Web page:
I don’t know that we can say that what the federal government is doing with face recognition is not going to affect us, even if we are law-abiding citizens.
Right now, the FBI has access to DMV photos in something like 20 to 30 states. I would argue that most of the people in those DMV files have not done anything wrong and yet they are being subjected to criminal searches without their knowledge [or] consent. And that could identify them as criminals or as suspects in a crime, because face recognition technology is not 100 percent accurate. So somebody could be identified for a crime they didn’t commit.
I hear this argument all the time that “I have nothing to hide so why should I care what the government is doing?” I think there are a couple other responses to that.
First, we need to all stand up for people who are constantly surveilled by law enforcement. I think we all know that communities face different kinds of surveillance depending on people, the color of people’s skin, depending on how people pray. And we all need to stand up for people like that, because people who are in those communities, they haven’t done anything wrong either but they are being subjected to excessive surveillance.
I think the other argument I hear that somebody has nothing to hide. We all have something to hide. That’s the reason that we don’t let the government have cameras in our house. We need to have the ability to have privacy in our lives, to develop our thoughts and our beliefs. And it’s fundamental to living in a democratic society. We can’t really form our ideas about the government. We can’t think about how we feel in a society if the government is constantly watching us.
One thing that really struck me in what you just said was that you referred to the use of facial recognition technology as a form of search, law enforcement searching you, your body yourself. And I honestly don’t think that I personally have ever really thought about it in that specific way — that this is a search. Is that truly how we should think about this?
I think it is, depending on how it’s being used. So, for example, if law enforcement is trying to identify somebody from a photograph where they don’t know that person’s identity, who that person is, and they believe that that person has been involved in some sort of criminal activity, then they’re going to search a database to identify who that person is. And that is definitely a search. And it’s something that the Supreme Court has determined to be a search in other contexts.
What exactly is the FBI’s reasoning for not sharing information about how they use facial recognition technology?
We haven’t seen that yet. So as part of this lawsuit, the FBI will have to file what’s called an answer, and they will do that 60 days after the ACLU has filed their complaint. And in that answer, the FBI might explain why they haven’t responded. But really what we’ll probably see over the next year or so is that the ACLU and the FBI will talk more about how the FBI is going to produce records in response to the ACLU lawsuit.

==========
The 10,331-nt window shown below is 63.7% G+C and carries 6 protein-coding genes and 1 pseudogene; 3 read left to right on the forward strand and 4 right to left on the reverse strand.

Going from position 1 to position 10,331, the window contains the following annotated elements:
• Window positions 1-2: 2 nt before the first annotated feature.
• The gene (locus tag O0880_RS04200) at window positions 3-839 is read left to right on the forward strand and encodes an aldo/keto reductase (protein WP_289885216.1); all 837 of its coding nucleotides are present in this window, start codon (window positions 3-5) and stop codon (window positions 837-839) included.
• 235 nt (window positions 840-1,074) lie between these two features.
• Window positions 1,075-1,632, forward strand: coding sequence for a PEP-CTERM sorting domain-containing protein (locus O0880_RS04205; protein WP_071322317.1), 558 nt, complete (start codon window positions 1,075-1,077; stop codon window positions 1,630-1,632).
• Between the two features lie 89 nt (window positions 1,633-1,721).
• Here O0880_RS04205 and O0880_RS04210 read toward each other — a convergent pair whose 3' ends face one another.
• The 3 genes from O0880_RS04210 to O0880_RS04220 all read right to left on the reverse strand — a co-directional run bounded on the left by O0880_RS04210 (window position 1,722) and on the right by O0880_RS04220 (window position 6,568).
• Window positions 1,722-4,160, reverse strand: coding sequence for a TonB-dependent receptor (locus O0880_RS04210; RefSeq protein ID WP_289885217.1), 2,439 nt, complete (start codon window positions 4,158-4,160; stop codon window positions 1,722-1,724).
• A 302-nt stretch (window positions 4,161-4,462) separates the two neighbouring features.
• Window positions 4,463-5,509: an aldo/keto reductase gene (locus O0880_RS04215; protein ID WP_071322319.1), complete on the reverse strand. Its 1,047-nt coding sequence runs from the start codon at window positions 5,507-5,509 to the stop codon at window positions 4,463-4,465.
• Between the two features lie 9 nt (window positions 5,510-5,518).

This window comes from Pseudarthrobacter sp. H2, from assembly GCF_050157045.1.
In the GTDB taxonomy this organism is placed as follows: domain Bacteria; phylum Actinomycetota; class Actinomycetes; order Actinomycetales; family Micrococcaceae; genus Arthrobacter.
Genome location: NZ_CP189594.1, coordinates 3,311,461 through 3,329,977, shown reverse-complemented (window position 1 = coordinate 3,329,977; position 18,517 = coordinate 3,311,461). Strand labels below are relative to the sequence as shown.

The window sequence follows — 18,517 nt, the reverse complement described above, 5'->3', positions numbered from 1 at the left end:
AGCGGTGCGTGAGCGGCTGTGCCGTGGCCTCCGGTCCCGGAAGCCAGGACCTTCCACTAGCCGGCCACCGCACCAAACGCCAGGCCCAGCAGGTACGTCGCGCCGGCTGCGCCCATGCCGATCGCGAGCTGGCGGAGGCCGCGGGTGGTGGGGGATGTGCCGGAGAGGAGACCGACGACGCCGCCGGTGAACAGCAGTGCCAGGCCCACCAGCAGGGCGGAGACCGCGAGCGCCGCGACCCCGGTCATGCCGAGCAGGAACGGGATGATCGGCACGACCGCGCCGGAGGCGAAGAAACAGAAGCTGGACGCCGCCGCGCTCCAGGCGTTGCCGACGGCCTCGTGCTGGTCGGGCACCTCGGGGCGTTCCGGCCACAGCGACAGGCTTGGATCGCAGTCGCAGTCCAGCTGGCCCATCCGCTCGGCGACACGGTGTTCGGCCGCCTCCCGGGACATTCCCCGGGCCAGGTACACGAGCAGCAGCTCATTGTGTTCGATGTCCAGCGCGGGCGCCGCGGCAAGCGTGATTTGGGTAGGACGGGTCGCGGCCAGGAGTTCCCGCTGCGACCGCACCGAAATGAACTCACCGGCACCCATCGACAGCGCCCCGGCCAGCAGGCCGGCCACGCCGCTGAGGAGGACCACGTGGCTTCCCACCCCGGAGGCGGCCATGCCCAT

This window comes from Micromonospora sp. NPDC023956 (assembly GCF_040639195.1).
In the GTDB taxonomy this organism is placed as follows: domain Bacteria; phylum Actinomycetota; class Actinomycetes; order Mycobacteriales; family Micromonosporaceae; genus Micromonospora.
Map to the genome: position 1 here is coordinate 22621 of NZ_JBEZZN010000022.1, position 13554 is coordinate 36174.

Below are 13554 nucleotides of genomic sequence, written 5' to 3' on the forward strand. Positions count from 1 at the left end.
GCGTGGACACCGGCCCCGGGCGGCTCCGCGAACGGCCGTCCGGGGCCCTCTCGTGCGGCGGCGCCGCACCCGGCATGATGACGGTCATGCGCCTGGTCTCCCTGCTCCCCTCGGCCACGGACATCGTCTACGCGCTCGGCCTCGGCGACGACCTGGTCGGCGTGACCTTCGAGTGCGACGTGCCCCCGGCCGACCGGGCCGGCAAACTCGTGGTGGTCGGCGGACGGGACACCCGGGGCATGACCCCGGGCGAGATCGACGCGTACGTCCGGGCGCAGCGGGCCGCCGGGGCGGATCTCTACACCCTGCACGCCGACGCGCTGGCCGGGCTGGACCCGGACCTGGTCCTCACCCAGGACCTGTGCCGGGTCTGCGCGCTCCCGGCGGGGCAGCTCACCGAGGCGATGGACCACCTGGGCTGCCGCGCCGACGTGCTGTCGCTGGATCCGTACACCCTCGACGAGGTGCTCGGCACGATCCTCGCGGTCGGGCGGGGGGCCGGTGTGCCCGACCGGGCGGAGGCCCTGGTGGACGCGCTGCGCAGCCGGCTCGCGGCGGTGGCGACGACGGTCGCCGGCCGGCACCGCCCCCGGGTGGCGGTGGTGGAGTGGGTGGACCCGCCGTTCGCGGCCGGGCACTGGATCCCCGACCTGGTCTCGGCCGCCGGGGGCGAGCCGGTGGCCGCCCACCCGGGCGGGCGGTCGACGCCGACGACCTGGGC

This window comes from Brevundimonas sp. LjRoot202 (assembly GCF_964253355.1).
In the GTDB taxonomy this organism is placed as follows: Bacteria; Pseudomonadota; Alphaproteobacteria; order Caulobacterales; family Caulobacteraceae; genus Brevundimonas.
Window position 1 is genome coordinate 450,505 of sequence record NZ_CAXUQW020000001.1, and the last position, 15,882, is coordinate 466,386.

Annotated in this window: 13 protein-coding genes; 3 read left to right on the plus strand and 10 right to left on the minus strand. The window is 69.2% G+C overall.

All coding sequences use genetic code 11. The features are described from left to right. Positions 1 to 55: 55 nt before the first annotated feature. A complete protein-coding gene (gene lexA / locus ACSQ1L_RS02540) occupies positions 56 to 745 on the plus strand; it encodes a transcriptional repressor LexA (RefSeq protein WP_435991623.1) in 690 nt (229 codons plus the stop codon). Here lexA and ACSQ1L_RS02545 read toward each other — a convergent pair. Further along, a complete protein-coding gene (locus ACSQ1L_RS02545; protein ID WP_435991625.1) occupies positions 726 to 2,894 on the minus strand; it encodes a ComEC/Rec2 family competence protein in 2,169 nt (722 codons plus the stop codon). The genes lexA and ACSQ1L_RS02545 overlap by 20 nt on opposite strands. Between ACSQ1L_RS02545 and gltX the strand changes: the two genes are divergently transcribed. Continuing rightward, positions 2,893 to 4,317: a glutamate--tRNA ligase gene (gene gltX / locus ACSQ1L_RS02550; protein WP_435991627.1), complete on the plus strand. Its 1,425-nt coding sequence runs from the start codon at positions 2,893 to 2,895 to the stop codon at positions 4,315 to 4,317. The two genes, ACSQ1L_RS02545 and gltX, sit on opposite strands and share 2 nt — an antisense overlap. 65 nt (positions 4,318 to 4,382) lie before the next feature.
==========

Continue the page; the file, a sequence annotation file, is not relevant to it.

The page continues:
We’ve also heard that this technology isn’t the most accurate. What happens when law enforcement uses it to implicate someone of a crime that they’re not actually guilty of? How should we think about that?
In the United States, we have a rule that people are innocent until proven guilty. And if you are identified through a technology, that means that the state has decided that you are a suspect for a crime and it shifts the burden onto the person who is under suspicion to prove that they aren’t that person who committed the crime. That’s very different from how our criminal justice system is set up. The government should have to prove you’re guilty, not the other way around.
So it kind of sounds like if this is how things go down, this technology has the power to undermine the fundamental tenets of our justice system.
It does have [that] power … especially if there are no rules and especially if we don’t even know that it’s happening.
So what the ACLU is doing by asking these questions of the FBI, by trying to get more information on how the US government as a whole is using this technology, is that one way to prevent that future?
The more the public knows about how the government is planning to use face recognition technology and other biometric technologies, the better informed the public can be and the better able the public can be to make decisions about how the government should be allowed to use this kind of technology.
At the end of the day, when the people are in control, the government doesn’t have a right to make decisions about us without our input. But it’s hard to have input when you don’t know exactly what the government is planning to do. So that’s what the ACLU, whose lawsuit is trying to get at, to give us the information we need to make decisions and shape how our government should be.
Author: Delia Paunescu